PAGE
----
At least three Assemblies of God pastors have called on denominational leaders to repent and, where appropriate, resign after organizers of the Chi Alpha Campus Ministries were accused of allowing Daniel Savala, a 67-year-old itinerant minister and convicted sex offender, to prey on scores of young males for more than two decades.
The Assemblies of God claimed on Friday, however, that it had warned local Chi Alpha leaders about Savala and is already taking steps to dismiss leaders who failed to protect participants in the ministry as they continue to investigate the scandal.
The latest call for accountability has come from Pastor J.R. Armstrong of MAG Church in Orange, Texas, who recently criticized Assemblies of God General Superintendent Doug Clay for making comments that he believes appear to minimize the abuse Savala is accused of perpetuating in the wake of his recent arrest.
Savala was arrested in Waco in June for allegedly sexually abusing the minor sons of one of his protégés in the ministry.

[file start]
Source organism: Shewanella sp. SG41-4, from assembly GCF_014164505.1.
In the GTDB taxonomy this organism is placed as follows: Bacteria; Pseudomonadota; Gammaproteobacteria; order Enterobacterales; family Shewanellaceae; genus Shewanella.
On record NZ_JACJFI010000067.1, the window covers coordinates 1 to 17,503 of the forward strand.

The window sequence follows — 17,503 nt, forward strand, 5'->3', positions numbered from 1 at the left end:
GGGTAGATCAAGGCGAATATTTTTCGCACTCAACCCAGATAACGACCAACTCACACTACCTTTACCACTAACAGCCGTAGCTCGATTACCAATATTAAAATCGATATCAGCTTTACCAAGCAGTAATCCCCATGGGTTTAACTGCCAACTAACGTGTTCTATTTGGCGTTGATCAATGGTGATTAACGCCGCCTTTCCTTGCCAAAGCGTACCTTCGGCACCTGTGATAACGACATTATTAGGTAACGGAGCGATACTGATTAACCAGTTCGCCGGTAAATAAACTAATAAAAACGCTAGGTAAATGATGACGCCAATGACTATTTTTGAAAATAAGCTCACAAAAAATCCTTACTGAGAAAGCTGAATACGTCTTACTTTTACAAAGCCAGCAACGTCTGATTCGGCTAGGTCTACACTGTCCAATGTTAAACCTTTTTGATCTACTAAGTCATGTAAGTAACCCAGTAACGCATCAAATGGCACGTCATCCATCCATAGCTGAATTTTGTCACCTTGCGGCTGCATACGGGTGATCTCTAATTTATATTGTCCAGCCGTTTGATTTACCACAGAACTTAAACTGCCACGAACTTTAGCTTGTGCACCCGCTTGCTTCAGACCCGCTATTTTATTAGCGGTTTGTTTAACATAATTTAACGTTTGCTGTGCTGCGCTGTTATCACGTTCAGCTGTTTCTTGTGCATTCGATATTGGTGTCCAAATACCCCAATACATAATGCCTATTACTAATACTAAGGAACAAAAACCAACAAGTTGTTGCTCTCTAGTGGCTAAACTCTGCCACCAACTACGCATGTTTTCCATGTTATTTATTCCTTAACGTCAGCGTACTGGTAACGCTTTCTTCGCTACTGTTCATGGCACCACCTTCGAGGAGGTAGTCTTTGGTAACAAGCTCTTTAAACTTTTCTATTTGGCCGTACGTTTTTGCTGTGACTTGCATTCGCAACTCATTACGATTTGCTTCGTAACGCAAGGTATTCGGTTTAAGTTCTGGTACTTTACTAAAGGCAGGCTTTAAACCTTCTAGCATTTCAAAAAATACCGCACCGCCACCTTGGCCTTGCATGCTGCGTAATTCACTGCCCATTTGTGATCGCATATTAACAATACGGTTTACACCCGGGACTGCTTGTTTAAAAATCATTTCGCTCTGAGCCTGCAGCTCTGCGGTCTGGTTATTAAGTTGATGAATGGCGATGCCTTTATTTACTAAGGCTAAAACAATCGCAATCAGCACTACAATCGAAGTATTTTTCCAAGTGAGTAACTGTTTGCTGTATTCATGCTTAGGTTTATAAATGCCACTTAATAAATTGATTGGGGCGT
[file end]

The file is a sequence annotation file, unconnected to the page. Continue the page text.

“On Friday, Aug. 4, on the closing session of business at the General Counsel of the Assemblies of God, General Superintendent Doug Clay went on record with a statement concerning Chi Alpha Ministries. In his statement, Rev. Clay called attention to the ministry of Chi Alpha without presenting the dozens, if not hundreds, of victims of sexual and spiritual abuse as a spectrum in ministry lines, which in and of itself, [is] moral relativism at its worst,” Armstrong said in an impassioned address from the pulpit of his church on Aug. 13.
He played a video clip of Clay making comments that he said minimized Savala’s abuse to “hiccups.”
“Hundreds of victims of sexual abuse is not a spot on a spectrum,” Armstrong said.
“I, as an ordained minister in good standing with the Assemblies of God, call on Doug Clay, Donna Barrett, E. Scott Martin, Tim Barker, Don Wiehe, Gaylan Claunch, and others to speak up, take responsibility, and where necessary, to resign. And with some, that will be necessary.”